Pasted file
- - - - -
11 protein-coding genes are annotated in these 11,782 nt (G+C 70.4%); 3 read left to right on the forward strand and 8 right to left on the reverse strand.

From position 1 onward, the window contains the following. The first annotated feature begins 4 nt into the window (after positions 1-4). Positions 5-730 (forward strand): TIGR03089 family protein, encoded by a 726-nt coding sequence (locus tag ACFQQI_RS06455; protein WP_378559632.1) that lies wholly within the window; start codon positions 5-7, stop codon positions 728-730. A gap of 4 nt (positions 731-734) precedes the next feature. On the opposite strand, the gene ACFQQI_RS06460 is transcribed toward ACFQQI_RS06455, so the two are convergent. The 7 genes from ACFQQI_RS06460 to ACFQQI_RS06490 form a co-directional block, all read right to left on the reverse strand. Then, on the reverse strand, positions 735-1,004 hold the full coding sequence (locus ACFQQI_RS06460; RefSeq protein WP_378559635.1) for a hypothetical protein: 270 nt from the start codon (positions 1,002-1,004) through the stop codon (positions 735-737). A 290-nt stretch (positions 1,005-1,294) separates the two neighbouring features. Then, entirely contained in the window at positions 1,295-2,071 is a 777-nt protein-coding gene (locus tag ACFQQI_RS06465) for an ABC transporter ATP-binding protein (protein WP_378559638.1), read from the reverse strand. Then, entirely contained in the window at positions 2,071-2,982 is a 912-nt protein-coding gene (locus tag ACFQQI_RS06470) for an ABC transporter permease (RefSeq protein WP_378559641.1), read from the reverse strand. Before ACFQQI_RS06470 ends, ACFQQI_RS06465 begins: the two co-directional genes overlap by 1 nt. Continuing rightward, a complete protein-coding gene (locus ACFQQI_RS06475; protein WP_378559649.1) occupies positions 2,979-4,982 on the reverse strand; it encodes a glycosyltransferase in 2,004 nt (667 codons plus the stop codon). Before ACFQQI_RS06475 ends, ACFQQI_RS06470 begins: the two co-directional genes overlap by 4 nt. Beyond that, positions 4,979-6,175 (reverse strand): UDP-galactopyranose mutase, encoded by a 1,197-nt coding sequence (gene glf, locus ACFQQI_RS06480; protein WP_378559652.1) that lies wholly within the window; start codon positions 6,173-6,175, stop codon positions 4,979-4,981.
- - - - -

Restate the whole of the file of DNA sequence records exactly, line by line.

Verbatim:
11 protein-coding genes are annotated in these 11,782 nt (G+C 70.4%); 3 read left to right on the forward strand and 8 right to left on the reverse strand.

From position 1 onward, the window contains the following. The first annotated feature begins 4 nt into the window (after positions 1-4). Positions 5-730 (forward strand): TIGR03089 family protein, encoded by a 726-nt coding sequence (locus tag ACFQQI_RS06455; protein WP_378559632.1) that lies wholly within the window; start codon positions 5-7, stop codon positions 728-730. A gap of 4 nt (positions 731-734) precedes the next feature. On the opposite strand, the gene ACFQQI_RS06460 is transcribed toward ACFQQI_RS06455, so the two are convergent. The 7 genes from ACFQQI_RS06460 to ACFQQI_RS06490 form a co-directional block, all read right to left on the reverse strand. Then, on the reverse strand, positions 735-1,004 hold the full coding sequence (locus ACFQQI_RS06460; RefSeq protein WP_378559635.1) for a hypothetical protein: 270 nt from the start codon (positions 1,002-1,004) through the stop codon (positions 735-737). A 290-nt stretch (positions 1,005-1,294) separates the two neighbouring features. Then, entirely contained in the window at positions 1,295-2,071 is a 777-nt protein-coding gene (locus tag ACFQQI_RS06465) for an ABC transporter ATP-binding protein (protein WP_378559638.1), read from the reverse strand. Then, entirely contained in the window at positions 2,071-2,982 is a 912-nt protein-coding gene (locus tag ACFQQI_RS06470) for an ABC transporter permease (RefSeq protein WP_378559641.1), read from the reverse strand. Before ACFQQI_RS06470 ends, ACFQQI_RS06465 begins: the two co-directional genes overlap by 1 nt. Continuing rightward, a complete protein-coding gene (locus ACFQQI_RS06475; protein WP_378559649.1) occupies positions 2,979-4,982 on the reverse strand; it encodes a glycosyltransferase in 2,004 nt (667 codons plus the stop codon). Before ACFQQI_RS06475 ends, ACFQQI_RS06470 begins: the two co-directional genes overlap by 4 nt. Beyond that, positions 4,979-6,175 (reverse strand): UDP-galactopyranose mutase, encoded by a 1,197-nt coding sequence (gene glf, locus ACFQQI_RS06480; protein WP_378559652.1) that lies wholly within the window; start codon positions 6,173-6,175, stop codon positions 4,979-4,981.